Edinburgh and back again

Sunday. Easter Weekend and I’d an invitation to go see friends in Edinburgh, so a perfect chance to give my new toy, a Garmin Edge 800, a solid test. Not really sure of the best way to go, so I’d plotted a route on bikeroutetoaster and exported it to the Edge. The course was mostly bits of A-road trying to follow the M8 fairly closely, to keep it reasonably short and hopefully avoid too much traffic, guessing most folk would be on the M8 itself. The unit lived up to my expectations, giving decent warnings of upcoming turns, round-a-bouts and anything else requiring a change in direction. The first section of my route out of Glasgow gave it a bit of workout, as a section of the London Road is closed to traffic, causing the Edge to bleep away as I took the diversion and went “off course”. It set about recalculating a way to get back on track, so not so different to car sat nav, but with all the extras of a bike computer (cadence, HR monitor, speed etc).

top of the hill at Shotts


The rest of the route went as planned, the only mishap when I stopped atop a hill around Shotts to take a photo, stopped the Edge and forgot to restart it until I’d been zooming downhill for about 4 miles, messing up my stats. Oh well. This roughly marked the halfway point, and it was pretty much all easy downhill from then on – this is what cycling should be all about – down/ flat sections and easily hitting 20mph+.  Just over 2 hours and a nice average of 19.1 mph, with the bonus of no real near-death experiences with cars on the A-roads. I arrived at M&Ts in time for a late morning bacon roll and soon had a beer in my hand followed by a fine afternoon of great company and great food. Yum.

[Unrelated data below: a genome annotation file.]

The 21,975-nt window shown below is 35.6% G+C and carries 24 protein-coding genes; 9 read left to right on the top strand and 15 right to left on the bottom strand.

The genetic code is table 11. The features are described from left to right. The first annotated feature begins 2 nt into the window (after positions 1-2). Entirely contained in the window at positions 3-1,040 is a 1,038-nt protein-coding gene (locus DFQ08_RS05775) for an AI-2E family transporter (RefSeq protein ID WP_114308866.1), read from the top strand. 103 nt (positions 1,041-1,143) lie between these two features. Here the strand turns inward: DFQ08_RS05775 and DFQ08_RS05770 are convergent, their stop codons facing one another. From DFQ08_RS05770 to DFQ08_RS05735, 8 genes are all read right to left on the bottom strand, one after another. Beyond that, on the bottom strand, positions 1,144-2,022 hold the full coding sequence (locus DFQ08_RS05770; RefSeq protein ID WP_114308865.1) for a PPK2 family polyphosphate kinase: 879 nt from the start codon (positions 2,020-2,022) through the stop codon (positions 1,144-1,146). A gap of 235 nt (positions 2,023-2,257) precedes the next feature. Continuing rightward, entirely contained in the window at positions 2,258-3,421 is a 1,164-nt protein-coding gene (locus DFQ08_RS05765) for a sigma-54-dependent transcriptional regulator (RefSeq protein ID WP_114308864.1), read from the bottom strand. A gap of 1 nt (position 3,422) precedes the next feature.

Monday. I’d already loaded the return route on the Edge (using TCX converter to reverse the route from bikeroutetoaster) and set off sans-hangover (good call on some sensible drinking) after thanking my hosts for a great previous day/ night. The Edge immediately tried to take me ‘the wrong way’ as I reckoned the route I take by car would actually be quicker than the route I’d plotted previously. I ignored its beeping and carried on, soon to rejoin the plotted route. The return leg was not such a joy, as the weather had turned for the worse, a bit colder, wetter and the westerly wind making things not the best for cycling. Got to practice using the small chain ring, battling head winds and the first 20 miles of uphill giving me more than enough climbing training. I counted off the miles to Shotts and the relief of the downward section. The constant drizzle somewhat sapped the fun out of the downhills, but focussed on getting my average speed back up to 15mph to take my mind off how wet I was getting. I was soon on familiar roads, so switched the Edge’s screen to show the ‘stats’ instead of the map, and was pleasantly surprised to learn that the unit would automatically switch to the navigation screen at turns/ junctions then back to the stats again. Handy feature, will stick to using this method in future trips. I was soon home again, managed to get the 15mph average, so happy enough with that bearing in mind the conditions.


Posted on April 9, 2012, in General, Ian, Training and tagged , , , , , . Bookmark the permalink. 5 Comments.

  1. Ian
    Get that auto pause set on the device, which is what the rest of the chaps do. The only time you should start your device is at the, ahem, start of the ride. Then stop at the end.
    Lots of big average speeds you’re posting here. You’ll be blowing the Egasa boys away next time out, especially after the warm weather training. Enjoy it.

  2. Yeah, I’ve set it to auto-pause at <2.5mph, but for some reason hit the stop button anyway. Rarified atmosphere at the extreme altitude of Shotts must have been taking its toll 🙂

  3. What maps do you have on it Ian? I am using open source ones and they’re rubbish!

  4. I bought the “Performance & Navigation Bundle” which included the cadence sensor, HR monitor and the “City Navigator Europe NT” maps on an SD card. Its hard to work out from most reviews which maps to get (if any). Certainly the Ordinance Survey maps are well reviewed, cost £200 if you don’t get them with the unit though, but think they are more aimed at ‘trail riding’ (ie MTB) so I discounted that option. The stuff I read about the OpenStreetMaps (OSM) project was mixed, some folk said they were ok, others complained that roads were missing. As I wanted the cadence and HR, got the City Navigator maps thrown in for the same price as buying the Edge then the sensor/HR separately, so in my head the maps were ‘free’ (the maps are £76 from Garmin https://buy.garmin.com/shop/shop.do?pID=6299&pvID=30135).

  1. Pingback: Another multi-day update post « LEJOGian

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